Speaking for Ourselves

War of words

War of words


 Migrant Voice - War of words


Words heal, explain, inform, enlighten. They can also hurt, muddle, mislead, misinform. And as reactions to the 2 million - and still rising - Ukrainian refugees show, they can reveal.

Many responses have been heartwarming and helpful: scores of Germans holding placards offering rooms in their homes to people they’ve never met; Poland taking in 1.2 million refugees by 8 March backed up by small cash payments for each newcomer from a specially created £1.3 billion fund. 

Others have been slow, confused, and ill-considered. Sadly, the British Government has been among the laggards, displaying a mindset shaped by years of “hostile environment” policies - though the public has already donated £100 million. 

A few responses around the world have been outright disgusting: like the leaked messages from a Brazilian MP on a humanitarian visit who made grossly inappropriate remarks about Ukrainian women. 

Outright misogyny, racism and hate need to be challenged and condemned, of course. But we also need to call out subtler expressions of prejudice.

It is striking, for example, how many White commentators, pundits, journalists and politicians have made a point of viewing - and treating - fleeing Ukrainians as worthy of help because they are “like us”.

In the words of the Bulgarian Prime Minister: "These people are Europeans. ... These people are intelligent, they are educated people. ... This is not the refugee wave we have been used to…”

Similarly, Hungarian Prime Minister Viktor Orban said that one doesn't have to be a rocket scientist to see the difference between "masses arriving from Muslim regions in hope of a better life in Europe" and helping Ukrainian refugees who have come to Hungary because of the war.

Such comments reveal more about the speaker than the people spoken about. They set the parameters and tone for debate about refugees and migrants, they prepare the ground for actions and policies based not on shared humanity but on perceived (and absurd) differences between intelligent, educated White people and ignorant, blinkered Others.

In Britain, there’s another “gap”, between acceptable West Europeans and less acceptable East Europeans. Praising Home Secretary Priti Patel for refusing to offer asylum to all Ukrainians fleeing war, an MP told Parliament that his constituents had already “done our bit in terms of migration from eastern Europe”.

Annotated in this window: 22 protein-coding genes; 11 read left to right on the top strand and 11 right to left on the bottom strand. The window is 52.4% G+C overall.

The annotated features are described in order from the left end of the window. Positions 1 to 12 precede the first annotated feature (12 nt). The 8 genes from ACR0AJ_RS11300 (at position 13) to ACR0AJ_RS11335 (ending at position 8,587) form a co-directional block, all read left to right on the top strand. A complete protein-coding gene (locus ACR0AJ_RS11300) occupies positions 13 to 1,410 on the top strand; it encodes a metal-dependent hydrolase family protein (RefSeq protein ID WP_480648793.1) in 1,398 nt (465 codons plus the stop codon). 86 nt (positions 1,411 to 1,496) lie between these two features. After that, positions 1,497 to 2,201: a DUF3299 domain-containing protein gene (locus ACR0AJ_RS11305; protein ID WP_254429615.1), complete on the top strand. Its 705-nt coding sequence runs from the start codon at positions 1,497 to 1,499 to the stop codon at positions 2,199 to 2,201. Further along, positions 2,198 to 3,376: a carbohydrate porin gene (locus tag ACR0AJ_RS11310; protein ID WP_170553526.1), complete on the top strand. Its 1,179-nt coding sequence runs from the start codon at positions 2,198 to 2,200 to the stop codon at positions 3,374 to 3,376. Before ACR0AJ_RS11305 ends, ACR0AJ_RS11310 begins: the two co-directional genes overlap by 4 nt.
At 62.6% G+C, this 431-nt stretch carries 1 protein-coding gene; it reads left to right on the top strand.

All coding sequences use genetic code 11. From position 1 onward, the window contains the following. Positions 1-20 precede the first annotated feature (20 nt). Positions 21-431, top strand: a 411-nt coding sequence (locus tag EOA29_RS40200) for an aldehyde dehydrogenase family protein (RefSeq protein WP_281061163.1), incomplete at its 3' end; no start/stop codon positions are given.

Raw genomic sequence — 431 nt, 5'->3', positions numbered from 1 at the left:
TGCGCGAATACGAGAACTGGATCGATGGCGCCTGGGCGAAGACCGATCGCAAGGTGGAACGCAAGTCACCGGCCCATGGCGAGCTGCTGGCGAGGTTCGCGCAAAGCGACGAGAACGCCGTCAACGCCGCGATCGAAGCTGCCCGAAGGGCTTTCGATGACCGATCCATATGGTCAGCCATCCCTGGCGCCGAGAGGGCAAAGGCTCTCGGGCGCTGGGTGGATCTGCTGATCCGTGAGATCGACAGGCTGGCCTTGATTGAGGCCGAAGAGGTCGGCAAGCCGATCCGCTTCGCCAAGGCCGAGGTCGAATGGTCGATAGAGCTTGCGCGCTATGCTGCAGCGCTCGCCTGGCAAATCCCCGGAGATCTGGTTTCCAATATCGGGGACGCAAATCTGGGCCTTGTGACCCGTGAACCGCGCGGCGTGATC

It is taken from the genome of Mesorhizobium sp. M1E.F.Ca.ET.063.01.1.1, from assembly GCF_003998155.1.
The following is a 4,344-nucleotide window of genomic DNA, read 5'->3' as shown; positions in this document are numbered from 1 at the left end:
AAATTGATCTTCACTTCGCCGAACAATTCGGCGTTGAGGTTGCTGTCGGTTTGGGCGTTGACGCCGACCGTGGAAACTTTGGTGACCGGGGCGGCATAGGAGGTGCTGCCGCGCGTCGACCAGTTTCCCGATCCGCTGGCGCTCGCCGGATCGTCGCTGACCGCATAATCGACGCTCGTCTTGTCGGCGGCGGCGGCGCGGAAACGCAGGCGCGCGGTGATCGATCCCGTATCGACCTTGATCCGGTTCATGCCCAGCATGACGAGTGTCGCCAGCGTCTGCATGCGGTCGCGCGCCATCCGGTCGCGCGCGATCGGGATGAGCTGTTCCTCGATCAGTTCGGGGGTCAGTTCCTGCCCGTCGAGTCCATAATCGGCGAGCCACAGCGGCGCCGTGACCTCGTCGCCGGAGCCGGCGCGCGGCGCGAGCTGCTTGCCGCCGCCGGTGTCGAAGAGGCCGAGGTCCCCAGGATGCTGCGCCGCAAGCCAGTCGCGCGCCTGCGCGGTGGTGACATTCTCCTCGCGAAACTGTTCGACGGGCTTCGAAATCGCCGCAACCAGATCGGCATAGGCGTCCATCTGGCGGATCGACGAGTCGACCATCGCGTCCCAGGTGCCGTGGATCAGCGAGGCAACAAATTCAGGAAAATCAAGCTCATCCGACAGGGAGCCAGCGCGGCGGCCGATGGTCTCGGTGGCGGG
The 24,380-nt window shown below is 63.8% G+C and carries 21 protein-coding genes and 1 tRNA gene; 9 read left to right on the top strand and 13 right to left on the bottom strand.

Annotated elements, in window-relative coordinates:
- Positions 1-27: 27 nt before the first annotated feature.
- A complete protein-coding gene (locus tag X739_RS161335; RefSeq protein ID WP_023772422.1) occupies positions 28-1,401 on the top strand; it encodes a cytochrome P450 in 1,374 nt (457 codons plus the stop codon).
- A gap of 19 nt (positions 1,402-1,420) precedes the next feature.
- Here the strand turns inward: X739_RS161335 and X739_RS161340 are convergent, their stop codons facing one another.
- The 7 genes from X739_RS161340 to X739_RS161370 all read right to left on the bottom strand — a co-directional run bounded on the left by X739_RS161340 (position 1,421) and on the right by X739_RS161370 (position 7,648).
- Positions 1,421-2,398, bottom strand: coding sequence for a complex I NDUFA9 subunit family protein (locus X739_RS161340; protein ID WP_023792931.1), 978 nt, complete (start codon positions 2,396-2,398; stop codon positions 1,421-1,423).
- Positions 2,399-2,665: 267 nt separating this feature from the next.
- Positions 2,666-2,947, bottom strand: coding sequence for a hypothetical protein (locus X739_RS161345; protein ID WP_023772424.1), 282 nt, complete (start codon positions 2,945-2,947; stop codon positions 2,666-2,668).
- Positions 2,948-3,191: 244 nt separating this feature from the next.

As commentator Kenan Malik pointed out in The Guardian, a Conservative Party Lord had found the Ukraine conflict shocking because “they seem so like us”, living in “a European country” where “people watch Netflix and have Instagram accounts … Civilisation itself is under attack in Ukraine”.  Malik questions why this conflict is seen as different from the destruction of Syria or Afghanistan.

Another journalist, Arwa Damon of the television news service CNN, spelled it out even more directly. On hearing rhetoric about how Ukrainians are a "prosperous middle-class people," "the family next door," "civilised", she wrote: “As if what is defined as a human worth saving is identified by the color of their skin, the language they speak, the religion they practice or where they were born.”

Clearest of all about the colour line dividing worthy and unworthy was Ukraine's former deputy general prosecutor, who said, "It's very emotional for me because I see European people with blonde hair and blue eyes being killed every day."

These examples are why we urge all politicians and journalists to think carefully about the words they choose. International law demands protection for people seeking safety outside their country because they are human, not because they are blonde or look like us or share a religion or watch the same TV programmes. 

Words matter. Even more so when human lives are at risk.


Photo: Geralt at https://pixabay.com/illustrations/typewriter-words-write-meaning-6760585/ license

Get in touch

Migrant Voice
VAI, 200a Pentonville Road,
N1 9JP

Phone: +44 (0) 207 832 5824
Email: [email protected]

Registered Charity
Number: 1142963 (England and Wales); SC050970 (Scotland)

Our Social Links

Sign up for our mailing list

For more information on how your data is stored and used please see our privacy policy